This “recipe” takes the best flavors and ingredients from a sub sandwich and deconstructs them into a salad for a low carb dinner that fills your plate. This is intended to be more for inspiration than specific instructions, so I’ve also included alternate ingredient ideas and notes about nutrition.
Tips for making a fast salad
Just like making a sub sandwich is fast, you can get by with almost no prep work for the sub salad version if you use the following:
- Deli sliced salami, pepperoni, and ham (plan on 2-3 oz of meat per person)
- Jarred condiments from your pantry, like pepperoncini, pickles, and olives
- Pre-cut bags of lettuce
- Store bought croutons*
- Store bought italian dressing*
*I suggest making these yourself if you don’t mind the extra 10 minutes of work because they are healthier and more flavorful, while still being easy.
- 4 cups lettuce iceberg or romaine
- 12 cherry tomatoes
- 1/4 cup pitted olives your favorite kind
- 1/4 red onion
- 1/4 cup pepperoncini
- 2 ounces salami or pepperoni, etc
- 2 ounces ham
- 2 ounces provolone cheese
- 3 Tbsp olive oil
- 1 clove garlic
- 2 tsp red wine vinegar
- 1 Tbsp Italian seasoning
- 1 pinch salt
- fresh cracked pepper
- 1/4 baguette or leftover bread, bagels, etc
- 1/2 Tbsp olive oil for toasting
- Cut bread into bite-size pieces and toss with olive oil and salt. Toast.
- Whisk dressing ingredients together (or use your favorite store-bought Italian dressing).
- Mix all ingredient together to make the salad.
Calories & nutrition
While calories are not the perfect measure of healthiness, I like to use them for their relative value. Knowing the caloric information helps keep things in check, like over using cheese, adding a ton of carbs with croutons, or using too much salad dressing.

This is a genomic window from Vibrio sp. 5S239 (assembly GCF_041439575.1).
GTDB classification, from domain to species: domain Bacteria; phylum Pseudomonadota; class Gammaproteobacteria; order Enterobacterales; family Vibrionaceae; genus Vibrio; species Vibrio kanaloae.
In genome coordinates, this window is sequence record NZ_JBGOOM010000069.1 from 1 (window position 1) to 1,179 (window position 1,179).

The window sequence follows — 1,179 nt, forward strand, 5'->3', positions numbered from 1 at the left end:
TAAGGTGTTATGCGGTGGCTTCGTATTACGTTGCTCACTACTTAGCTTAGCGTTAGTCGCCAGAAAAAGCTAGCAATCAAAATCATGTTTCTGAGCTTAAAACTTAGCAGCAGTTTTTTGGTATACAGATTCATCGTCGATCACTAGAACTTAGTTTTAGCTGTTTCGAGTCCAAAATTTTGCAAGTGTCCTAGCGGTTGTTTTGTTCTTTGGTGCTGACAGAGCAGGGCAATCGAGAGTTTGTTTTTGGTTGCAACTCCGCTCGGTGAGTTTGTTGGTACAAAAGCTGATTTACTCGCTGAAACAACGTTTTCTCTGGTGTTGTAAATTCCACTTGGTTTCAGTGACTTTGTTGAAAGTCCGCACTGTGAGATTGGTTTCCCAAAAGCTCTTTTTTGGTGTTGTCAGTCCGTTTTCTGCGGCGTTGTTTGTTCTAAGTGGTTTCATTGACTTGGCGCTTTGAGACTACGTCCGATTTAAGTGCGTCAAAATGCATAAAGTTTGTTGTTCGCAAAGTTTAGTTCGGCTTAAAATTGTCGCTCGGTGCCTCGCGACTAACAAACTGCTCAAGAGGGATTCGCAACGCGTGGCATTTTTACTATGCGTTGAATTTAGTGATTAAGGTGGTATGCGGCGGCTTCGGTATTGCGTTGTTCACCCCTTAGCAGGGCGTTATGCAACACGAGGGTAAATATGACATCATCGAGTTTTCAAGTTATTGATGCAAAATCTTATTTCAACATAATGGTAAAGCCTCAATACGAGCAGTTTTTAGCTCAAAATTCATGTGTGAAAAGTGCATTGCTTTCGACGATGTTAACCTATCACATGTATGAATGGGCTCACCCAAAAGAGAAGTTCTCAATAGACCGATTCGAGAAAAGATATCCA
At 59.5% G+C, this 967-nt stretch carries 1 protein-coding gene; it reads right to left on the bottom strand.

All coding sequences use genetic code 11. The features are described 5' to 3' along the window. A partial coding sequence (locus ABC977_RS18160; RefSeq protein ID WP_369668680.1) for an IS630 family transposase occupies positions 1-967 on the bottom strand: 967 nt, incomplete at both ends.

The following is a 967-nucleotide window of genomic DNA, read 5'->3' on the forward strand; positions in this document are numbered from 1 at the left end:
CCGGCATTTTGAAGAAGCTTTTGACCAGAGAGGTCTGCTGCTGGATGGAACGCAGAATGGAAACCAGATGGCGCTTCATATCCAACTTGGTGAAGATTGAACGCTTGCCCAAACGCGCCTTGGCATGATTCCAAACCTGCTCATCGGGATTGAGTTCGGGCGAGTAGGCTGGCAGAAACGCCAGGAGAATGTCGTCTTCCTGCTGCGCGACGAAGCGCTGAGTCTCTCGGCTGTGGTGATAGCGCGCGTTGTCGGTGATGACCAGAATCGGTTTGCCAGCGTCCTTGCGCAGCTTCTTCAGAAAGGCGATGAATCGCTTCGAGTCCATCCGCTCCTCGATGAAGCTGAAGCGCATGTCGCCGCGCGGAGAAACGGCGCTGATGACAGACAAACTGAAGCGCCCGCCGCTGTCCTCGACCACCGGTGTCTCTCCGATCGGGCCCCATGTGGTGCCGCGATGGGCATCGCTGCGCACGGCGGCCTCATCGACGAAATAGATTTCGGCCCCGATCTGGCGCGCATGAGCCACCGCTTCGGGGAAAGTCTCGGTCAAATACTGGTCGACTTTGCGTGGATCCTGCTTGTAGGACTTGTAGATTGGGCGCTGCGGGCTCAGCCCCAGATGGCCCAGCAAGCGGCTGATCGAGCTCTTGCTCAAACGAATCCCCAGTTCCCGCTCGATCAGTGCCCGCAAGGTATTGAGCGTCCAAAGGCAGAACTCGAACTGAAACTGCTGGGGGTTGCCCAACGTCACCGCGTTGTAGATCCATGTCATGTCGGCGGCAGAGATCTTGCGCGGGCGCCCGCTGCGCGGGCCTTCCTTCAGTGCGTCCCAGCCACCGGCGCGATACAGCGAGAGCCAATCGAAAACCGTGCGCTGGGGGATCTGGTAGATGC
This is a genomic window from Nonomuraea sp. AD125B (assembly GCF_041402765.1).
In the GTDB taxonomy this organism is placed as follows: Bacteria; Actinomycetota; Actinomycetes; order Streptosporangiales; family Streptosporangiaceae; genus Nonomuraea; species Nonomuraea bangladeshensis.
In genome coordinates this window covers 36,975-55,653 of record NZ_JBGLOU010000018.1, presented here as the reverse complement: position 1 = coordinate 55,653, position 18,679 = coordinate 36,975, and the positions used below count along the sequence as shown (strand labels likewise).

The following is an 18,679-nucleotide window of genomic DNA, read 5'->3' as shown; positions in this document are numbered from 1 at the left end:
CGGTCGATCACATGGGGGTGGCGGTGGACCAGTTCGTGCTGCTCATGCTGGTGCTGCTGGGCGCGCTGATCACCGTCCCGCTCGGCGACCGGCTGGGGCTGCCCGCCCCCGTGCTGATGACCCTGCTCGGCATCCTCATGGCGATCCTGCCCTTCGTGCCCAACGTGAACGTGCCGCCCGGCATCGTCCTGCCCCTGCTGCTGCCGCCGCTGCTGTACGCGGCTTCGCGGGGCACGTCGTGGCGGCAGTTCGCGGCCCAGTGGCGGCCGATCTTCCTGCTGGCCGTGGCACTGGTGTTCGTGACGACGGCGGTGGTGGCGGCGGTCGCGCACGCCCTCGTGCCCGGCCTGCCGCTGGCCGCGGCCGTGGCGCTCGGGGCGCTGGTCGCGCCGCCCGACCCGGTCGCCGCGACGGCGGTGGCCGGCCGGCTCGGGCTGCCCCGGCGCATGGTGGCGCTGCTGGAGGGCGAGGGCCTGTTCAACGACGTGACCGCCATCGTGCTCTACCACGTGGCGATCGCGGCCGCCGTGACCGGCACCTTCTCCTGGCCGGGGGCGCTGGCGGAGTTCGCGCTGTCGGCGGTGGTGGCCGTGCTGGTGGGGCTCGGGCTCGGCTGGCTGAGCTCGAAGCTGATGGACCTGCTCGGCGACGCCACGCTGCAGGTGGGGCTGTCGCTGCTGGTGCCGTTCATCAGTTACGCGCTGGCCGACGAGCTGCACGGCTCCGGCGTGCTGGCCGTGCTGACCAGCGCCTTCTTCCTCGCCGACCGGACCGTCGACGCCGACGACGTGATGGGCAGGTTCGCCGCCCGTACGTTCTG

If you are eating a salad to watch your calories, several things can start to add up:
- Each ounce of cheese is roughly 100 calories. The recipe accounts for 1 ounce per serving.
- Salami is about 100 calories per ounce, while deli ham is 50 per ounce.
- Salad dressing can add up, so I already kept the volume low in the ‘recipe’ above, to 1.5 Tbs of olive oil per person.
- Croutons can be cut back as well. Add couscous to the salad if you want to replace croutons with a healthier alternative.
If you haven’t made dressing before, you’ll be surprised at how easy it is once you give it a try.
While olive oil is high in calories, many nutrients are fat soluble, so it is a great ingredient in salad dressings. 1 Tbsp is roughly 100 calories. I already kept the volume of the dressing low in the ‘recipe’ above.
You could cut the olive oil down even further and get creative with replacing some of it:
- Juice from that jar of pepperoncini or olives you opened
- Pureed onions or shallots
- Extra vinegar
- Lemon juice
- Mustard (works as an emulsifier too)
I have an alternative dressing that works great on this salad, which is half the calories because it gets a lot of its volume and creaminess from pureeing roasted sweet onions and garlic.
You can turn almost any bread product into croutons with minimal effort. Baguettes are great, but I often take this opportunity to use leftover bagels or bread before it goes bad.
How to make croutons
- Cut bread into bite-sized cubes
- Place in a bowl and drizzle olive oil (or garlic olive oil if you have it) over the top. Add salt (and other seasonings if you want). Toss to lightly coat the bread.
- Toast until golden brown
- In a toaster oven for 5-7 minutes
- In the oven at 375 for 5-7 minutes (times will vary)
- On the stovetop in a pan over medium heat, tossing as they crisp up
Sub sandwiches for inspiration
If you’re looking for other ideas, or are now craving a sub sandwich, I’ve gathered a few recipes to help you out.
Like to eat with the seasons?
If you do, check out my produce guides and recipes for fruits & vegetables that are currently in season.
Each month highlights recipes that use produce exclusively in-season (or available year-round at high quality). Each fruit & vegetable also has an in-depth guide that shares tips on how to pick the best ones up from the market, how to store them, and interesting tidbits on prepping or nutrition.
What are you favorite easy salads?
Have a favorite you want to share? Do you deconstruct any other types of meals into salad form? Leave a comment and share your creativity and ideas.